Evidence, Not Emotion, Should Guide the Campus Concealed Carry Debate

In 2015, Time magazine reported that there had been 23 shootings on college and university campuses that year, including an attack at a community college in Oregon that claimed 10 lives.

Prompted by such headlines, lawmakers have started taking a closer look at policies regulating weapons on campus. But states’ reactions have varied according to local attitudes towards guns and lawmakers’ party affiliations. And it’s unclear whether laws regulating firearms on campus will have any real effect on campus crime.

In some states, shooting incidents or fear of shooting incidents have caused lawmakers to seek to expand existing gun regulations. In 2013, for example, five states introduced legislation to prohibit concealed carry weapons on campus. (None of the bills passed.)

In the same year—moving in the opposite direction—19 states introduced legislation to allow concealed carry on public college campuses. Two of the bills passed. In 2014, legislators in another 14 states introduced similar legislation. (No bills passed.) In 2015, Texas became the eighth state to allow concealed carry weapons on college campuses. And this year, North Carolina’s legislature has introduced a bill to allow for the same on public university and community college campuses.

Opponents of concealed carry on campus claim that it will lead to an escalation of violent crime and suicides by students. They also fear that guns on campus will detract from the learning environment and possibly stifle campus discussion and unpopular ideas. Others point out that legal gun owners on campus will be difficult to distinguish from active shooters, and that campus defense should be left to the police.

They also credit existing “gun-free” policies for making colleges and universities relatively safe. From 2012 through 2014, for example, just 24 cases of murder or non-negligent manslaughter occurred on public university campuses nationwide.

Time’s 2015 list of campus shootings provides further evidence of the safety of college campuses. The list is provided by Everytown for Gun Safety, which has tracked all school shootings since 2012. The group defines a school shooting as any incident in which a firearm is discharged inside a school building or on campus grounds and not in self-defense. The 23 shootings on the list resulted in only 21 deaths and 23 injuries—across all public and private colleges and universities in the country. The list even includes one incident in which a man “accidentally shot himself.”

Proponents of concealed carry concede that college campuses are safe places. But they believe that some gun owners likely carry on campus despite laws prohibiting the practice (suggesting that concealed weapons may be having a positive effect). They also point out that concealed handgun license holders are five times less likely than non-license holders to commit violent crimes. Moreover, the eleven U.S. colleges and universities that currently allow concealed carry on campus have not seen any resulting incidents of gun violence, gun accidents, or gun thefts.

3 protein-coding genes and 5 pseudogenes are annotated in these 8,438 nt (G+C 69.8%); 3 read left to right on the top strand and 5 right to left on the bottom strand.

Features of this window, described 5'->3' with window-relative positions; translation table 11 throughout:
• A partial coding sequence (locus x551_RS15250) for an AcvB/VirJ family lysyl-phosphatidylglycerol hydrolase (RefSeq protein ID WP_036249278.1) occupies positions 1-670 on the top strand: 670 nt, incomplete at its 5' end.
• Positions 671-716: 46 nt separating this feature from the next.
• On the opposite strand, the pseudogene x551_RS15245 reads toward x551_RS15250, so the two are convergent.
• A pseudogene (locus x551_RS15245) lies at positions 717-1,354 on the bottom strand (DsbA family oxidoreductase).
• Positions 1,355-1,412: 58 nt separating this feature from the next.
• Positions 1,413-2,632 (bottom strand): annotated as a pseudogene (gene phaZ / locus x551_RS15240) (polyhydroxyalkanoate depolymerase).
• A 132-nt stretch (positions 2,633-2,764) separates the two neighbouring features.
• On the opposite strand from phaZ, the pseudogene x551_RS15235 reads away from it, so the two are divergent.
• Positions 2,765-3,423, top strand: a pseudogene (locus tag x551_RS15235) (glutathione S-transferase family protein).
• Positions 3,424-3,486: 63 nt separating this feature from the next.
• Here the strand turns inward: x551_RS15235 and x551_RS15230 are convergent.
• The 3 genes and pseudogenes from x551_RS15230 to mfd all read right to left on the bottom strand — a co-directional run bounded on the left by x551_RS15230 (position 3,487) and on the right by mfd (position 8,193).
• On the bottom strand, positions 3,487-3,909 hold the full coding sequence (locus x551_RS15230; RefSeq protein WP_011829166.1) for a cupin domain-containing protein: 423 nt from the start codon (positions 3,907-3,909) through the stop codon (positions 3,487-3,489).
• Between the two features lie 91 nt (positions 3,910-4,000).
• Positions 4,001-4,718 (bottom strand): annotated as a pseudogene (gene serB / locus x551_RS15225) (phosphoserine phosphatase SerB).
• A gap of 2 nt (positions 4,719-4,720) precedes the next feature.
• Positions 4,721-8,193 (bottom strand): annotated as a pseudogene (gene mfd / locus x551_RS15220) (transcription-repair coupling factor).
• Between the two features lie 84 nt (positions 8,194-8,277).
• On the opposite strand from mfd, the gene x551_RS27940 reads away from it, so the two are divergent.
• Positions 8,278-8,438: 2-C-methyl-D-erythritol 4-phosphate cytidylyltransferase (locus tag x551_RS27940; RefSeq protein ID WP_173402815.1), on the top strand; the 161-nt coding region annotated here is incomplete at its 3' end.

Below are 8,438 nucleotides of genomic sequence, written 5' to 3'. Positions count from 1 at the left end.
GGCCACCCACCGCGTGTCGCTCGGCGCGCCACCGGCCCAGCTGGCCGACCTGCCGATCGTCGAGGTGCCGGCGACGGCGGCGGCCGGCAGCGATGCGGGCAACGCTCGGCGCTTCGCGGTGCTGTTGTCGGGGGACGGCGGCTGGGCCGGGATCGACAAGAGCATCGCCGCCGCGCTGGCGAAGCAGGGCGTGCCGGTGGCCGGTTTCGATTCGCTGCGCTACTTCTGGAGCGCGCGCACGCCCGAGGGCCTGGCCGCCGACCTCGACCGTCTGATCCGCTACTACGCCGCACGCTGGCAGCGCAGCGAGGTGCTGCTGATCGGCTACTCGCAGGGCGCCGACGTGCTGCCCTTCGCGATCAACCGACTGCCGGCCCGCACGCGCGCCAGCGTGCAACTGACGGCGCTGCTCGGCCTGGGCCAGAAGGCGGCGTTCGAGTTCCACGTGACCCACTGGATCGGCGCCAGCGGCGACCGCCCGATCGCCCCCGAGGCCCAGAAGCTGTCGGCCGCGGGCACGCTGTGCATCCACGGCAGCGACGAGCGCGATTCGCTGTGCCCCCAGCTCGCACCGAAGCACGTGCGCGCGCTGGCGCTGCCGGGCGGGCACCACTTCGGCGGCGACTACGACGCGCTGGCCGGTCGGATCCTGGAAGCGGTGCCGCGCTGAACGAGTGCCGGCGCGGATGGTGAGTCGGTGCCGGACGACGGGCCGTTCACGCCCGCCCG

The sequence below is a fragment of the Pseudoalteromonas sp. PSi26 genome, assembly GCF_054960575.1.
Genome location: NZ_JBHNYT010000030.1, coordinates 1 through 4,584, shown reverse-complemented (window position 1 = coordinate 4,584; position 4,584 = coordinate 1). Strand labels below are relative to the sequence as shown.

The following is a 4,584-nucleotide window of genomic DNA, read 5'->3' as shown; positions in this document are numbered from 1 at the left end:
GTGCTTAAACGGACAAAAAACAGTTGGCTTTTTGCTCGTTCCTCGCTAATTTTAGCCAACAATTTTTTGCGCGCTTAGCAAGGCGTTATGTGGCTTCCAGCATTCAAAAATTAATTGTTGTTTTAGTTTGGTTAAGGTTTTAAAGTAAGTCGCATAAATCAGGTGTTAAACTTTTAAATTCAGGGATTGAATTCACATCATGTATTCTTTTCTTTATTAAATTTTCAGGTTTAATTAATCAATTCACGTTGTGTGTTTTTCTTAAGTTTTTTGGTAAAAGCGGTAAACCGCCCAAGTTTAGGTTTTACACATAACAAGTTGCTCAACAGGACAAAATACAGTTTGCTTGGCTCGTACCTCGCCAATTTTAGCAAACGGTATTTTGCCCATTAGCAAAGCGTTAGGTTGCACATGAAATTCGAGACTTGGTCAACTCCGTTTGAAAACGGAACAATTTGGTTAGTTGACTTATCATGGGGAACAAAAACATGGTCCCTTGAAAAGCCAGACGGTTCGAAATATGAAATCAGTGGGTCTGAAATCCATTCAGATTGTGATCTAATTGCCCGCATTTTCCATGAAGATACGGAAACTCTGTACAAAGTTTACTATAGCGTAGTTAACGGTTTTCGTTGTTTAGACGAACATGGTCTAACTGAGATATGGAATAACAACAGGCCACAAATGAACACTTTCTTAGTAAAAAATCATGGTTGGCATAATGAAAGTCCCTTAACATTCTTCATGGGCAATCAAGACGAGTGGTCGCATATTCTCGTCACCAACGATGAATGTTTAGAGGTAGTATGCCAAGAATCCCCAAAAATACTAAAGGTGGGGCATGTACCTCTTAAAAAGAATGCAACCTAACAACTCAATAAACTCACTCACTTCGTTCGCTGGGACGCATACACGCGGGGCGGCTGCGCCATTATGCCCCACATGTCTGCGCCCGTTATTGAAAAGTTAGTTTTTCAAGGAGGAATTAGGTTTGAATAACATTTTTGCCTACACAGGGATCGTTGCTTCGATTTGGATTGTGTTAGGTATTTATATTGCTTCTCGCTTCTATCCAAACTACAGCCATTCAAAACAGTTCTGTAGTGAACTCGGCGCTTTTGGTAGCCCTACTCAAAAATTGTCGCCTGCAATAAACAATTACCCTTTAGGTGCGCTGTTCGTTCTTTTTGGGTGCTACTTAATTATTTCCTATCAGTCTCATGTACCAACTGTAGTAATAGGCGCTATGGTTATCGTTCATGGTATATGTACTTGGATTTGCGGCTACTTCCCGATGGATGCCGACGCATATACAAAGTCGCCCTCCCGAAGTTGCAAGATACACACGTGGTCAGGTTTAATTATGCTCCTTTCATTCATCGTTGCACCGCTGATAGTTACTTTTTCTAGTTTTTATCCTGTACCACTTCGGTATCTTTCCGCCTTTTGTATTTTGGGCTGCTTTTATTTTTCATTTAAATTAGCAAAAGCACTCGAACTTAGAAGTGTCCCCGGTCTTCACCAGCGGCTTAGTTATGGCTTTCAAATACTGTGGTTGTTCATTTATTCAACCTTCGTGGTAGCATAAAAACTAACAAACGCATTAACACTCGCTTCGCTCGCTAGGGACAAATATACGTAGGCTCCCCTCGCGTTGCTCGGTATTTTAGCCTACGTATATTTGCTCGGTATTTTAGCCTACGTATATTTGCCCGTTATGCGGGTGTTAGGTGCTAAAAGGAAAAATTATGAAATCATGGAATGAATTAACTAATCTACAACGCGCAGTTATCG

In Colorado, for example, concealed carry has been legal since 2012 when the Colorado Supreme Court ruled that the University of Colorado’s longstanding policy banning guns from campus violated the state’s concealed carry law. In the three years following that decision for which data are available (2012-2014), there were no murders on public university campuses in the state.

As mentioned above, North Carolina is taking steps toward relaxing its campus gun policies. In 2013, the state legislature passed a bill allowing a person with a valid concealed carry handgun permit to possess a handgun on educational property, provided that the weapon is in a locked container attached to a vehicle, such as a glovebox.

Chiefs of police at all 17 UNC system schools opposed the provision, saying they feared car break-ins and increased gun violence on campus.

Student Government Associations at 11 of the 17 schools opposed the law as well. In a proclamation signed by student body presidents, students predicted that “more guns on campus would create an additional risk for students.” So far, however, there has been no reported increase in incidents of violence on UNC campuses.

Nevertheless, the latest bill, which would allow concealed carry across all public campuses, not just within vehicles, is likely to receive strong pushback from some campus leaders and student communities.

Recent research by the Campaign to Keep Guns Off Campus, established in 2008 and joined by the American Association of State Colleges and Universities, was intended to debunk the claims of concealed carry proponents that guns on campus could deter crime.

The author concludes: “[While] the results certainly do not prove that campus carry causes more crime, [they] undoubtedly disprove the claim that the possible presence of individuals carrying concealed weapons equals less crime.”

However, the report shows—like other evidence—that there is no relationship between campus carry laws and rates of violent crime on campus.

Without evidence that campus gun laws have any effect on the crime rate, lawmakers should defer to the Second Amendment. Students’ and faculty members’ rights to gun ownership should not be abridged by arbitrary and baseless campus regulations.